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Finding my Path in the Sun
Dedicated to Stanislaus Gorsek
Submitted by Mary
When my Father died, I was bereft. Eighteen, no relatives in this country and without much of an estate to give me a start. I had graduated high school at the top of my class, but I couldn't figure out where to go from there. My Father had been an immigrant to this country from Yugoslavia, and had dreamed of taking me to visit all fifty states in this land that he loved so much.
We'd made it to almost all of them when a stroke took him, and I was left boxing up his
things on a cold, rainy November afternoon in Oregon. As I pulled his best suit out of the
closet an envelope fell from the pocket of the jacket. I opened it- a Christmas card, to me,
with tickets for two to the last state we hadn't seen. Hawaii. Warm sun, blue skies and sandy beaches seemed impossibly wonderful on that dark day. I cashed the extra ticket in and took that Christmas flight, with an odd feeling of hope in my heart. I would scatter my father's ashes on the sparkling water on our last trip together.
Arriving at Oahu, I made my way to the beach that evening and waded into the warm sea. I thought my salty tears would go unnoticed in that vast ocean, but I was wrong. As I made my way back across the sand, sniffling and heartbroken, I fell on a rock near the shore. Just what I needed, I thought, a broken leg to go with my broken heart. I put my face in my hands and cried.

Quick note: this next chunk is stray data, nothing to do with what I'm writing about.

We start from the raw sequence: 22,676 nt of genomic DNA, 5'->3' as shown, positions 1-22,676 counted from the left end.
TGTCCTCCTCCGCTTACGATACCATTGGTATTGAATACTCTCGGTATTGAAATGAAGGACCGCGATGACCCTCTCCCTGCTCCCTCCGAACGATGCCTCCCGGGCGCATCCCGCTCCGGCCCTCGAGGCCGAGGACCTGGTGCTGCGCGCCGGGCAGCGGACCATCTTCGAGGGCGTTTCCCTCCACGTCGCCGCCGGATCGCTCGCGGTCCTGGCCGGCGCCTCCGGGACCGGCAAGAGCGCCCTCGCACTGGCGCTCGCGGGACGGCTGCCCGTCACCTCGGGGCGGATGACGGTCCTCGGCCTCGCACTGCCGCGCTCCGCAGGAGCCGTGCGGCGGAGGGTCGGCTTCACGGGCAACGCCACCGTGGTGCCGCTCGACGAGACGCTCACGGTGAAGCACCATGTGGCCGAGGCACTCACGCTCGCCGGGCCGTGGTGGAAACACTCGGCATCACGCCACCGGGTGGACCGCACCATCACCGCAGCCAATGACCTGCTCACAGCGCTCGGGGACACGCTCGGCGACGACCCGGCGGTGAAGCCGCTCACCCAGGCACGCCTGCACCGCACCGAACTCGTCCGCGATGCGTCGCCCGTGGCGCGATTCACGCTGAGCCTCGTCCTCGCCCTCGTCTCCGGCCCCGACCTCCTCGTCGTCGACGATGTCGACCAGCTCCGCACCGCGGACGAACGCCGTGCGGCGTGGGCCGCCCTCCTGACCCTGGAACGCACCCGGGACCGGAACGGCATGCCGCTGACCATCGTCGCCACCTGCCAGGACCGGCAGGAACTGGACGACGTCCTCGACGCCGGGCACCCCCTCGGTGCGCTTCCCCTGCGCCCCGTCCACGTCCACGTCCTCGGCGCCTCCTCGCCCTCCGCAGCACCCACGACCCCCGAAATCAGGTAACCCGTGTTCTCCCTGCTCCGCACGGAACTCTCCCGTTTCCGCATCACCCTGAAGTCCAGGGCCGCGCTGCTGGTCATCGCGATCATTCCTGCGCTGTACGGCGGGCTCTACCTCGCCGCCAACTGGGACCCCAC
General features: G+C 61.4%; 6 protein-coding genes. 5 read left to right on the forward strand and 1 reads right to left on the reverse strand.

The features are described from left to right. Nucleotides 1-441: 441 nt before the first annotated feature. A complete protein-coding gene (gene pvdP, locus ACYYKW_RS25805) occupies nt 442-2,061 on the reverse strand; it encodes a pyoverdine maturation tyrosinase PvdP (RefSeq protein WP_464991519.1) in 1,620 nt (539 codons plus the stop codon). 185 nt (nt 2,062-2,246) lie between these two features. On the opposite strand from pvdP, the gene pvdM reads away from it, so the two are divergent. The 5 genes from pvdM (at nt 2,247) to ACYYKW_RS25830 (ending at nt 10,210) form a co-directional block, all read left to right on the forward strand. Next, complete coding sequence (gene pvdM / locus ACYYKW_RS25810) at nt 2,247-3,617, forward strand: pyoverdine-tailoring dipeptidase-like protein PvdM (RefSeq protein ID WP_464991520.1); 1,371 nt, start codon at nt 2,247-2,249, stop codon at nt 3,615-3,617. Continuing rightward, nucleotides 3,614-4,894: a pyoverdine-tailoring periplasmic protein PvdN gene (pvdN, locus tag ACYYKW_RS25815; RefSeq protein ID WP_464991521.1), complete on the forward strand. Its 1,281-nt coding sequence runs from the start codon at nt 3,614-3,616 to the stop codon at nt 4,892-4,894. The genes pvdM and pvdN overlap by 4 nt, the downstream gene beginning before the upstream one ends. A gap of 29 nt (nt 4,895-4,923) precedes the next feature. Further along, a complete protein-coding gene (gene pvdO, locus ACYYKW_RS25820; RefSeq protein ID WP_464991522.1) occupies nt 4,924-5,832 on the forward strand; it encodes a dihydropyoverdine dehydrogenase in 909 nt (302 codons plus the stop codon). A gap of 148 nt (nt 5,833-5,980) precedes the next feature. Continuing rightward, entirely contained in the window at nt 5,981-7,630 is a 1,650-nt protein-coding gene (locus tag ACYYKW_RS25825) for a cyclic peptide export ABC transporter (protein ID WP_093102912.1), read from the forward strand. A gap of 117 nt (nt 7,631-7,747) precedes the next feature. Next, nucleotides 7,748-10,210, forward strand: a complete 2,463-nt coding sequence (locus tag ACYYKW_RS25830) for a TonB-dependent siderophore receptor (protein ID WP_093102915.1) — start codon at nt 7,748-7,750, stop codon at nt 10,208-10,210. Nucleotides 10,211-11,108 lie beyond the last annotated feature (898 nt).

Someone touched my shoulder then, and I looked up to see a handsome young man with a concerned smile. He asked me if I was alright, as he'd seen me fall. I nodded, and he helped me to my feet. It turned out he was an Oregonian, like me, in Hawaii as a nursing assistant to a traveling elderly woman. Learning that I was alone, he invited me to accompany them on trips to the other islands, and I paused a moment. He was a few years older than me, and I was unsure of the right thing to do. He touched my hand and I looked into his eyes, and I knew I was safe, that this was my path. He had my Father's eyes.
Twenty years later we celebrated our twentieth wedding anniversary. He nurses me now, as I cope with having Lupus. I haven't been able to give him children, and he has loved, honored, and cherished me all this time. His loving eyes give me the warmth of Hawaii every day, and I would love to be able to give him the gift of a return to Paradise.